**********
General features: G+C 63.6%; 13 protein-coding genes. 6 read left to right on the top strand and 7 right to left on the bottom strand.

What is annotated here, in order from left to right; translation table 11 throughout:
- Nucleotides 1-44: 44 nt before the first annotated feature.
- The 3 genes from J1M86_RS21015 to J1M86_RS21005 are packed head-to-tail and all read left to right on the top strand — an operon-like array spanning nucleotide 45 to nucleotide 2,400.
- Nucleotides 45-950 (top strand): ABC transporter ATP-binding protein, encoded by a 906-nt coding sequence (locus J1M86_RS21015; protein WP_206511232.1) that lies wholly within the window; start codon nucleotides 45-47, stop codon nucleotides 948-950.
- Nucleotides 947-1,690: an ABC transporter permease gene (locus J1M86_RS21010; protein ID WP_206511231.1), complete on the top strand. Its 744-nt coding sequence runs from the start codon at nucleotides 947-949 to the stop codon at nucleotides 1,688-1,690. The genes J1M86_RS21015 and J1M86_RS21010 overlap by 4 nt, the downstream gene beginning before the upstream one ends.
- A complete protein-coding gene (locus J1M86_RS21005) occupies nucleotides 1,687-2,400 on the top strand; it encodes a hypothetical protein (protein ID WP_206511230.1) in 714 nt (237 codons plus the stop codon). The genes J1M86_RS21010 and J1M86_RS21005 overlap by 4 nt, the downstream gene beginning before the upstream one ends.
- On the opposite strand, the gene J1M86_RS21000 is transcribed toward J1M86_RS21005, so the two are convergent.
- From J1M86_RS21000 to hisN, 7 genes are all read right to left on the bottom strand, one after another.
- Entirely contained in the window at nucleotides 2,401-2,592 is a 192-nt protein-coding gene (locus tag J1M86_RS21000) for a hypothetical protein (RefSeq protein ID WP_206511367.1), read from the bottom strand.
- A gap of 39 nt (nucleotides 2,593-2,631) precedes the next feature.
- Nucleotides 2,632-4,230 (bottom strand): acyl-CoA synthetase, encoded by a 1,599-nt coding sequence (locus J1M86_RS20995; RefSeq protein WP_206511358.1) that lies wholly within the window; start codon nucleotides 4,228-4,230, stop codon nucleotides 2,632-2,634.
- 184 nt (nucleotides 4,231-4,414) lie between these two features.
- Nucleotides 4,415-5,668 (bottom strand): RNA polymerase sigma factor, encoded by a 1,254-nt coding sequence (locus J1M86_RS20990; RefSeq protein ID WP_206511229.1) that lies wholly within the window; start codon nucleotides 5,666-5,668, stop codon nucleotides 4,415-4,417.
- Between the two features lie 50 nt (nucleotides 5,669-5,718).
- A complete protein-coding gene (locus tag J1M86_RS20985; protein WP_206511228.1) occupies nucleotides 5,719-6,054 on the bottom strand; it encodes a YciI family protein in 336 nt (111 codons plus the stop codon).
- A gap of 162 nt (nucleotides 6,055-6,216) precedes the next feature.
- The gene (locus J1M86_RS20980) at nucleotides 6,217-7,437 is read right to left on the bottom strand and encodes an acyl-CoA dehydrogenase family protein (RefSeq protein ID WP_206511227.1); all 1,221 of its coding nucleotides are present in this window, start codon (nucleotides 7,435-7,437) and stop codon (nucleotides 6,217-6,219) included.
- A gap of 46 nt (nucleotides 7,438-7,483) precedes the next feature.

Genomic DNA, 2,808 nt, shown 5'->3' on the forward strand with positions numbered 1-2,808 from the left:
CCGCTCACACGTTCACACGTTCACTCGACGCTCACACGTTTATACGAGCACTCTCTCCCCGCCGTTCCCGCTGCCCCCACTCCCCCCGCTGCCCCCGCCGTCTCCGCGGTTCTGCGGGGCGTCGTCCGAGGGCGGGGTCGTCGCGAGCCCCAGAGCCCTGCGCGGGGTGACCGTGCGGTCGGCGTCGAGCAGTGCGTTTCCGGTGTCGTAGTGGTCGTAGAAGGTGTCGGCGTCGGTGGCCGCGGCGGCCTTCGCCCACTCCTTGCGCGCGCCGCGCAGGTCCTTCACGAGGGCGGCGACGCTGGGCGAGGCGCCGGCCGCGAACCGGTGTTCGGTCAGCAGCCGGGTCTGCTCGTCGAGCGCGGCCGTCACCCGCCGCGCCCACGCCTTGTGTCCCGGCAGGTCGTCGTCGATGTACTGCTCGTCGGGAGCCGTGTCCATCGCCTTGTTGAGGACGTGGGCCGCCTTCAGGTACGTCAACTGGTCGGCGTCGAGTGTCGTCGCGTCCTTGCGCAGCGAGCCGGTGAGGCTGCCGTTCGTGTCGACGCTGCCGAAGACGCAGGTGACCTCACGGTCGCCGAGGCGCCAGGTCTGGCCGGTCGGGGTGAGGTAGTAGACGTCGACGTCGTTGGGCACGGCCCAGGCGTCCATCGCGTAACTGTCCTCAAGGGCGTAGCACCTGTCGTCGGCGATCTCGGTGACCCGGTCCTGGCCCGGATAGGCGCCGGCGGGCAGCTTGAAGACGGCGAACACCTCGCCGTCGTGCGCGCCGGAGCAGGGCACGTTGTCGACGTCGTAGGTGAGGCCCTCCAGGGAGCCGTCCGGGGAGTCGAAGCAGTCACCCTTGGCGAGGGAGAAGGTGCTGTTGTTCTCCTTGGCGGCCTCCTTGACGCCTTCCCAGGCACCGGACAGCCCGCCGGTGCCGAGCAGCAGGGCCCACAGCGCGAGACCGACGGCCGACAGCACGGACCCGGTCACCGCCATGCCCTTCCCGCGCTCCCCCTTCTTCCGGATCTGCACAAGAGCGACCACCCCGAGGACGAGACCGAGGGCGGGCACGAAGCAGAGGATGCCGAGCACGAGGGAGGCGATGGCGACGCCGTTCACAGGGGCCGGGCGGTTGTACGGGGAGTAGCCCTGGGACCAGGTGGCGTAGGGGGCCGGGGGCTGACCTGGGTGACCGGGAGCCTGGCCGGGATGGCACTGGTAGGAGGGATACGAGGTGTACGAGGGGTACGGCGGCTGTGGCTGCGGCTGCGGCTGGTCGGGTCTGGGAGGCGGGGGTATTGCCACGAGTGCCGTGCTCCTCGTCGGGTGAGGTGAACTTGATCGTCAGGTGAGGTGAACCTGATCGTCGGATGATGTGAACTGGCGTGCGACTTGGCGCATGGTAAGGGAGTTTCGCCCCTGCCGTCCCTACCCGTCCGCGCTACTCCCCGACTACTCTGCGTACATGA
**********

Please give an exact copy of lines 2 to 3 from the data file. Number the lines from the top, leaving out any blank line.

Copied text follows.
What is annotated here, in order from left to right; translation table 11 throughout:
- Nucleotides 1-44: 44 nt before the first annotated feature.